[meteorite-list] U.S.-European Team Map Asteroids, Some Of Which Could Threaten Earth

From: Ron Baalke <baalke_at_meteoritecentral.com>
Date: Thu Apr 22 09:43:33 2004
Message-ID: <200107231509.IAA22732_at_zagami.jpl.nasa.gov>


U.S.-European Team Map Asteroids, Some Of Which Could Threaten Earth

Ithaca - July 23, 2001
A recent study portrays the paths of asteroids in the inner solar system as
a vast Los Angeles-style traffic system crisscrossed with superhighways
along which are hurtling huge, rocky projectiles. And in the middle of the
highway network, on a possible collision path, is the planet Earth.

The study estimates that an armada of asteroids, 900 strong, all a kilometer
in diameter or larger, present a potential hazard to life on Earth. Some
pass within a few moon distances of Earth every year. "Sometime in the
future, one of these objects could conceivably run into the Earth," warns
astronomy researcher William Bottke at Cornell University.

"One kilometer (about .6 of a mile) in size is thought to be a magic number,
because it has been estimated that these asteroids are capable of wreaking
global devastation if they hit the Earth."

Bottke is lead researcher on a U.S.-French team that has discovered the
spatial and size distribution of a large group of asteroids called NEAs (for
near-Earth asteroids), a vast system of orbiting rocks in inner space,
ranging in size from mere specks to more than 64 kilometers (40 miles) in

The astronomers believe the results of their observational and
computer-based study will better quantify the likelihood of future
catastrophic collisions with Earth. The survey also is expected to help
observational astronomers in improving their search for hard-to-find
asteroids that might pose a threat to the planet.

The team's report, "Understanding the Distribution of Near-Earth Asteroids,"
appears in the latest edition (June 23) of the journal Science. The authors,
besides Cornell's Bottke, are astronomers with the Spacewatch group at the
University of Arizona's Lunar and Planetary Laboratory and at the
Observatoire de la Cote d'Azur in Nice, France.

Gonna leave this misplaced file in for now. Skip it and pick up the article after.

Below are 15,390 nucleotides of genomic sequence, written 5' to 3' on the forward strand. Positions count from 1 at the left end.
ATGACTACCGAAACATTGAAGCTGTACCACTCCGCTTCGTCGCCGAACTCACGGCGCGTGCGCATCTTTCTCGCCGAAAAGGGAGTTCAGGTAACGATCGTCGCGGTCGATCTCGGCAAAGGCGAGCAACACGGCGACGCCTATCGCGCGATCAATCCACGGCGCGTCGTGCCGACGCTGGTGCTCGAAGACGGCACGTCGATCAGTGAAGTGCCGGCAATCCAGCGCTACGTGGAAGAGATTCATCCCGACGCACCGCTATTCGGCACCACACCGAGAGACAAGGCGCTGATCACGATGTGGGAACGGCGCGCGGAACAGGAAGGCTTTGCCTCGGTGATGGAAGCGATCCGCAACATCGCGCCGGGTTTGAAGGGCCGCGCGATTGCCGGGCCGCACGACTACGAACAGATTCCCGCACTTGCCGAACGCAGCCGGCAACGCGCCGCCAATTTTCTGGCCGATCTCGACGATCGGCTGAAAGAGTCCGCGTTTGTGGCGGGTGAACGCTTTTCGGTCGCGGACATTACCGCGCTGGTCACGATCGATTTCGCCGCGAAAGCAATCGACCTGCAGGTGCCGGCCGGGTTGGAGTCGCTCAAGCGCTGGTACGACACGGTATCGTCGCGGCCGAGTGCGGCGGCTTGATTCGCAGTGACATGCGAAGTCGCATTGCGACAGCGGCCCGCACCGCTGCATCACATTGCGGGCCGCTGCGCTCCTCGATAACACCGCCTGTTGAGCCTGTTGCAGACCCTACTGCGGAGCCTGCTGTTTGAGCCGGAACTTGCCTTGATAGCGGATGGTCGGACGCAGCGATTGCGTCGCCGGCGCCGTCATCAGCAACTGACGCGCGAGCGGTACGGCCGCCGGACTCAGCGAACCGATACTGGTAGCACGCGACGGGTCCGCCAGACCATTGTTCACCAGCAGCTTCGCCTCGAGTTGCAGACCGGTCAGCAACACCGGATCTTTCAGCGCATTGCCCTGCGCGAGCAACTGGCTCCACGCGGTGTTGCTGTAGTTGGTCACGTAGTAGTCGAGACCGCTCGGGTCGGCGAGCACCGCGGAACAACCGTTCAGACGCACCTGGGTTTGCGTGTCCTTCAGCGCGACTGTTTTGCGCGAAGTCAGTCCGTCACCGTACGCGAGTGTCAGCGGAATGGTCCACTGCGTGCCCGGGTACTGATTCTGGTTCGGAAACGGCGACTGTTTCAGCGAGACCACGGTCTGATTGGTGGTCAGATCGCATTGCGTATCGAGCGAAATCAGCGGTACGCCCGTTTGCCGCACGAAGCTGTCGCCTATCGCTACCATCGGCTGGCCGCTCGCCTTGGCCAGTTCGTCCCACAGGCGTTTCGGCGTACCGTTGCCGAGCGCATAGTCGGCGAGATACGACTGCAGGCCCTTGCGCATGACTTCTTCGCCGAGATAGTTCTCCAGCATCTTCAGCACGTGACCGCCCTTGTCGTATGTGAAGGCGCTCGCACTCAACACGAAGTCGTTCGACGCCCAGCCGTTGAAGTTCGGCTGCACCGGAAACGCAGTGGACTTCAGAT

Calculating which, if any, of the 900 asteroids identified in the study
could hit the Earth is tricky, says Bottke. "The problem is that fewer than
half of these Earth-threatening asteroids have been discovered so far.

Of those we have found, we can accurately predict whether they will strike
the Earth over the next hundred years or so, but we can't project out
several thousands of years. So it's possible some of these asteroids
eventually will move onto an Earth-collision trajectory. It's a dangerous
place out there."

The new predictions for the distribution of NEAs in the inner solar system,
say the astronomers, imply that 40 percent of the kilometer-or-larger
asteroids near Earth already have been discovered.

The remaining 60 percent, however, might be more difficult to find, says
Bottke. "Most of these asteroids are too far from Earth to be easily
detected or are located in regions of the sky that are challenging for
astronomers to survey."

The study's authors refer to their survey as a "NEA treasure map" indicating
in which orbits most NEAs spend their time. The researchers say the new
estimate of the number of large asteroids is about half of that predicted by
similar types of analyses reported in the past decade and is slightly larger
than an estimate published recently in the journal Nature.

For many decades there has been good evidence that most of the small chunks
of rocky or iron material that slam into the Earth's atmosphere daily are
chips off old blocks of asteroids.

Most of the asteroids in the solar system revolve around the sun on
independent orbits, corralled between Mars and Jupiter in a formation known
as the main belt.

Occasionally, two of these asteroids -- some of them hundreds of miles in
diameter -- slam into each other at great speed, causing chunks of all sizes
to be blasted off the surfaces.

Most of this material continues to orbit the sun in the main belt. But
sometimes the newly formed asteroids migrate to unstable regions of the
asteroid belt known as resonances, areas where the tiny gravitational kicks
produced by nearby planets such as Mars, Jupiter or Saturn can significantly
change asteroid orbits. In some cases, these changes are enough to swing
asteroids into a possible future collision path with the Earth.

To find the location of these potentially threatening and hard-to-find
projectiles, the researchers used the results of the Spacewatch group's
10-year search for asteroids in the solar system during which it has
discovered about 100 NEAs. The problem is that this tally is only a small
fraction of the predicted number of NEAs.

Using a statistical technique to compensate for the big gaps, Spacewatch
astronomers were able to calculate the total number of NEAs but not their
approximate location.

To obtain the orbits of the undetected NEAs, Spacewatch astronomers combined
their NEA population estimates with theoretical models, produced by the
Cornell and Nice researchers, which show how asteroids in the main belt are
transported to the near-Earth environment.

Other authors of the study were Robert Jedicke of the University of Arizona
and Alessandro Morbidelli, Jean-Marc Petit and Brett Gladman of the
Observatoire de la Cote d'Azur. The study was funded by NASA and the
European Space Agency.
Received on Mon 23 Jul 2001 11:09:57 AM PDT

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